Dr. Jan Dank, MD, discusses types of acne medications.
Loading the player...Types of Acne Medications Dr. Jan Dank, MD, discusses types of acne medications.
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Featuring Dr. Jan Dank, MD
Duration: 1 minute, 56 seconds
Acne is a very treatable disease.
All treatments don’t work equally for everybody, but if you work your way through the simple treatments and up to more complicated ones, it’s the very rare person who cannot have their acne adequately controlled.
Whatever you’re going to do for acne, it’s going to be ongoing therapy because this is a condition we treat and control, not cure. So once you get it under control, you have to stick with the medications and keep using them in the areas affected by acne.
Prescription treatments usually are a combination of two agents. One is a topical retinoid, which is a derivative of vitamin A. These medications are usually put on the skin right in the region with acne, and they try and prevent the blackheads and whiteheads from forming.
We also use topical antibiotics and oral antibiotics. The antibiotics are both antibacterial and anti-inflammatory, and they reduce the pimples and the pustules.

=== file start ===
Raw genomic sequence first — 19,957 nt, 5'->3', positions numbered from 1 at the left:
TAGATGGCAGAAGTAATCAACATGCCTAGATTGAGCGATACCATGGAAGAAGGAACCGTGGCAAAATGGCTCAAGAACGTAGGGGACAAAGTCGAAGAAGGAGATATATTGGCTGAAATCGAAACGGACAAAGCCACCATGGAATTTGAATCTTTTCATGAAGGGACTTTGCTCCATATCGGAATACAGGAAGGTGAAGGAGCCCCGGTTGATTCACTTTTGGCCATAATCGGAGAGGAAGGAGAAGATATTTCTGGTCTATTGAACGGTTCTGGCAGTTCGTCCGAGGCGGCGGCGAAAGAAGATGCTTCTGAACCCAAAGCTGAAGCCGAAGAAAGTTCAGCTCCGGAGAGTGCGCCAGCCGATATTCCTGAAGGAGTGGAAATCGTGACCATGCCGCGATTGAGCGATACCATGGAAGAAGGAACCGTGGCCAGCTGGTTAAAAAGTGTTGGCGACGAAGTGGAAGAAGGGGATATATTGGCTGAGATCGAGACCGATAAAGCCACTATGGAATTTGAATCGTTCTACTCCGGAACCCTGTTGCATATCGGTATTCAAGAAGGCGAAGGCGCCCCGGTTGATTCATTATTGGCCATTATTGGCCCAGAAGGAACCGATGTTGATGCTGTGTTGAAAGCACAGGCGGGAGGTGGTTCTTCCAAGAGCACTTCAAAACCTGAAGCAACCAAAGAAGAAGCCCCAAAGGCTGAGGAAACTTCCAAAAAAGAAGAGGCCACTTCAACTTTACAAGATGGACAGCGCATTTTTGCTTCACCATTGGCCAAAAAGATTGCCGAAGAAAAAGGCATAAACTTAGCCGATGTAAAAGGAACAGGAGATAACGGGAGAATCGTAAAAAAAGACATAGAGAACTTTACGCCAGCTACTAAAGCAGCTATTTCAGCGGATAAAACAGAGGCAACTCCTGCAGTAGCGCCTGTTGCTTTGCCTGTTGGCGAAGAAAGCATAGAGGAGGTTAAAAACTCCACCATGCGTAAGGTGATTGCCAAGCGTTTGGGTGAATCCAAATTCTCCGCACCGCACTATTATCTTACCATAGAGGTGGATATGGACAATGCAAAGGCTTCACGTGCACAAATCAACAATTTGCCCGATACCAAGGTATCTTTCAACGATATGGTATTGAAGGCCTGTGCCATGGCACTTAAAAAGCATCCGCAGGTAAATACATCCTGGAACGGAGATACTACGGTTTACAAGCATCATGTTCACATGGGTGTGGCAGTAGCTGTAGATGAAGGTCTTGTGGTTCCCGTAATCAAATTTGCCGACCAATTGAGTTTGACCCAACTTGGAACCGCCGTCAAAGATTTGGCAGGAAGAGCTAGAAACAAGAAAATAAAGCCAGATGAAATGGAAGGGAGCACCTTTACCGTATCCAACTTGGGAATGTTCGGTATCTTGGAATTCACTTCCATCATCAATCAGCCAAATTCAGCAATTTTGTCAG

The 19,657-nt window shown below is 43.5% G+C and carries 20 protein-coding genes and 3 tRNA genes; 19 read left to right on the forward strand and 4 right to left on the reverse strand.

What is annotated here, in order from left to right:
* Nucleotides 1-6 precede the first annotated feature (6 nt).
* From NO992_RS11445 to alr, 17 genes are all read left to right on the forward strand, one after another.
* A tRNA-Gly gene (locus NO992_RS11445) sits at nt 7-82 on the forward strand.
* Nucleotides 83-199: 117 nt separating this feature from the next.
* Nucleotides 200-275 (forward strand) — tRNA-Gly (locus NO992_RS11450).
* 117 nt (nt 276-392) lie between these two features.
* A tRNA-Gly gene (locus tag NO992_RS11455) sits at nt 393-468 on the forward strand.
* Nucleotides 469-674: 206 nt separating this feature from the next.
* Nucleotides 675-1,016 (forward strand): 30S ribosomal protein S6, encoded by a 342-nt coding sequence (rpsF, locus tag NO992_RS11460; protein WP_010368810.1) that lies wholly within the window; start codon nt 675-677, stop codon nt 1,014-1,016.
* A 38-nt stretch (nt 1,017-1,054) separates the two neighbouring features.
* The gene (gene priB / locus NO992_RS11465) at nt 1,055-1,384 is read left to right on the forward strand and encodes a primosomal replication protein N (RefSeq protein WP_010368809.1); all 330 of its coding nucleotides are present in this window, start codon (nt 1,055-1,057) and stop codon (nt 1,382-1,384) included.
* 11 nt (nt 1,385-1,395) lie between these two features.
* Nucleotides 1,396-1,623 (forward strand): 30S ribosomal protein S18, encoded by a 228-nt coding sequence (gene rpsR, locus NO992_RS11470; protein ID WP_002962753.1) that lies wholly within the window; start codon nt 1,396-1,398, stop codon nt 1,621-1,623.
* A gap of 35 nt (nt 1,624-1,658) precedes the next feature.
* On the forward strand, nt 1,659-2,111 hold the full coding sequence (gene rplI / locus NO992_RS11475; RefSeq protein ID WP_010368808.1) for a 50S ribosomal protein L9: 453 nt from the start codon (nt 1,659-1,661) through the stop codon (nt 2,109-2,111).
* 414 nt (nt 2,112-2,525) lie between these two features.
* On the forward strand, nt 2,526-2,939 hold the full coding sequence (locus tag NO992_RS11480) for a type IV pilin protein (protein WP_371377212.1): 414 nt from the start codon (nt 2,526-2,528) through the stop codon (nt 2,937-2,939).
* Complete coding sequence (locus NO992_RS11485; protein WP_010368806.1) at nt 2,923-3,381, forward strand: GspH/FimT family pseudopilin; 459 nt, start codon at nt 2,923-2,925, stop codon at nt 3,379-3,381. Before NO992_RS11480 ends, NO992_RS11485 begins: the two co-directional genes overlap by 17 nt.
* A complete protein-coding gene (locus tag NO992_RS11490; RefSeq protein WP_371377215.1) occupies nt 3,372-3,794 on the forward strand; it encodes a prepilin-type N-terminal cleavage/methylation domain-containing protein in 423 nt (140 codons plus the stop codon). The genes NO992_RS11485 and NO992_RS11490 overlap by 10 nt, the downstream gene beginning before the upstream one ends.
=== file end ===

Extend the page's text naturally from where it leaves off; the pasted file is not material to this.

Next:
The first medicines, the retinoids, tend to work very slowly, and you need to be patient – but they often give the best control of the acne where the topical antibiotics, fortunately, work a little quicker in taking care of those pimples and zits that you’re seeing.
For women, there are hormonal options if the standard topical antibiotic and topical retinoid aren’t working. Certain oral contraceptives can be very helpful in treating acne, and there is a medication that blocks the hormones responsible for acne in women called spironolactone that can also be used.
If all else fails, and especially if the acne is the deep, painful nodular cystic type that’s causing scarring, there is an oral retinoid that is available for treatment of acne. But this is a pretty serious medicine and requires close doctor supervision to take.
Local Practitioners: Dermatologist
This content is for informational purposes only, and is not intended to be a substitute for professional medical advice, diagnosis or treatment. Always seek the advice of your physician or other qualified healthcare professional with any questions you may have regarding a medical condition.